Academic journal article Nomadic Peoples

Climate Variability, Change of Land Use and Vulnerability in Pastoral Society: A Case from Inner Mongolia

Academic journal article Nomadic Peoples

Climate Variability, Change of Land Use and Vulnerability in Pastoral Society: A Case from Inner Mongolia

Article excerpt

Climate variability is a primary characteristic of arid and semi-arid areas where drought occurs frequently. As a disaster, drought is the result of both low precipitation and social factors. If the institutions governing grassland use fail to deal with drought, grassland degradation and herder poverty will result. Based on a case study conducted in Hexigten Banner of eastern Inner Mongolia, we found that drought impacts caused by climate variability were aggravated by resource use conflicts. A series of social and economic changes in pastoral societies, including grassland segmentation, sedentarization, increased buying-in of fodder, decrease in cooperation amongst herders, and industrial development, have made herders more vulnerable to drought. Less fodder production, increased costs, and heavy debt within a disrupted community make a herder's life unsustainable. The paper points out that changes driven by policy makers may aggravate herders' vulnerability and that an alternative approach of adaptation should be developed.

Keywords: drought, sedentarization, grassland privatization, vulnerability, Inner Mongolia


When we arrived at Gonger Village in Hexigten Banner in 2010, we joined in the Nadam Fair, a traditional Mongolian sporting and cultural event. Suri, the chief of the village, said that herders were not as enthusiastic about the traditional competitions as usual because there had been no rain for a long time. The livestock rearing would be a failure this year if there was no rain in the near future. Without rain, there would be no forage for cutting, and no way to pass the winter. In the village, all of our conversations concentrated on rain and drought. In the first evening we stayed in the village. When a snake passed the door of Suri's house he was very happy because there is a local saying that a snake on the road is a sign of rain. When the morning was very cold he was upset because he believed that the colder the weather, the drier the summer.

Since 2000, Inner Mongolia has experienced a period of frequent disasters, especially drought. Even though most of Inner Mongolia is semi-arid, arid or extremely arid, and 'nine droughts in ten years' is the primary characteristic of the climate, the frequency of drought in the past ten years has been much higher than before (Gong and Wang 1994; Weather Society of Inner Mongolia 1985). According to data from the Water Conservancy Bureau of Chifeng City, where Hexigten Banner is located, the water supplies of nine reservoirs decreased by 73.7 per cent in 2010 compared with the multiyear average level. Moreover, several important rivers of Chifeng City had zero flow (Xinhuanet 2010). An important background to all of these natural disasters is the impact of climate change on global precipitation and temperature, whereby drylands are the most severely affected (Anderson et al. 2010). As the Fourth Assessment Report of the IPCC concluded, globally, the area influenced by drought has possibly expanded, with mid-latitude drylands affected by climate change especially with regard to water resources (IPCC 2007).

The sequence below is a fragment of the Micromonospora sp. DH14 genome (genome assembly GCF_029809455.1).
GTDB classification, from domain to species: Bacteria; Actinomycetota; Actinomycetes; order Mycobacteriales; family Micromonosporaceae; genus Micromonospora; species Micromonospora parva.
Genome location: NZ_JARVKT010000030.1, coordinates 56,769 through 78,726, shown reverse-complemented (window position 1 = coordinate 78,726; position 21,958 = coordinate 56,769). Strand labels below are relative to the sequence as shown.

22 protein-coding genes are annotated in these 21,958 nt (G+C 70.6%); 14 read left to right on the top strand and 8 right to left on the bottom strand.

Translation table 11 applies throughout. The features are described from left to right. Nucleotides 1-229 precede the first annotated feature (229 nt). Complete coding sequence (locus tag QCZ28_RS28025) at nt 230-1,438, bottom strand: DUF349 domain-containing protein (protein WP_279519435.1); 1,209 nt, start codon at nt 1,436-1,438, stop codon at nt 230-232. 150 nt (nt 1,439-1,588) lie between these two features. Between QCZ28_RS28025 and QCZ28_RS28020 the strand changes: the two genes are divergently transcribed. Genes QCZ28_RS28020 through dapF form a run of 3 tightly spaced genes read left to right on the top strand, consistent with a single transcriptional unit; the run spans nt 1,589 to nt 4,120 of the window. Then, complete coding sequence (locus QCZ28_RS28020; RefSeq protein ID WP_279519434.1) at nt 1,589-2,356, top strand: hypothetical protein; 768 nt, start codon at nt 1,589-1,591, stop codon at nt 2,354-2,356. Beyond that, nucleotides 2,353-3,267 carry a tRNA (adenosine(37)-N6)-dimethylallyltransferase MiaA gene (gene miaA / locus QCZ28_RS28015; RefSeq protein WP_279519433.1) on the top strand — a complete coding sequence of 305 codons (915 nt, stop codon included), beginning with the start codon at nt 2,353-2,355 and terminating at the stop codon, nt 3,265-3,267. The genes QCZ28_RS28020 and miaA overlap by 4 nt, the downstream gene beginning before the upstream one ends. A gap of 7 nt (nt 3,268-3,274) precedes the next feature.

In addition to the impacts of climate change there have been two dramatic changes in socio-economic institutions in pastoral areas in Inner Mongolia in the last thirty years. One is the implementation of the Livestock and Grassland Double-Contract Responsibility System (LGDCRS) started in the 1980s. The other is a series of ecological protection projects that include fencing grassland, decreasing livestock numbers, implementing grazing bans, and protecting forests, which started in 2000.

Since the 1980s, the LGDCRS has been implemented in Inner Mongolia with the aim of promoting grassland protection and livestock husbandry development. By contracting grassland usufruct to individual households, it was expected to promote the transition from transhumance to settled living and grazing. The construction of productive infrastructures and planting of fodder and forage became the main themes for developing grassland livestock breeding (Li and Zhang 2009: 63). …

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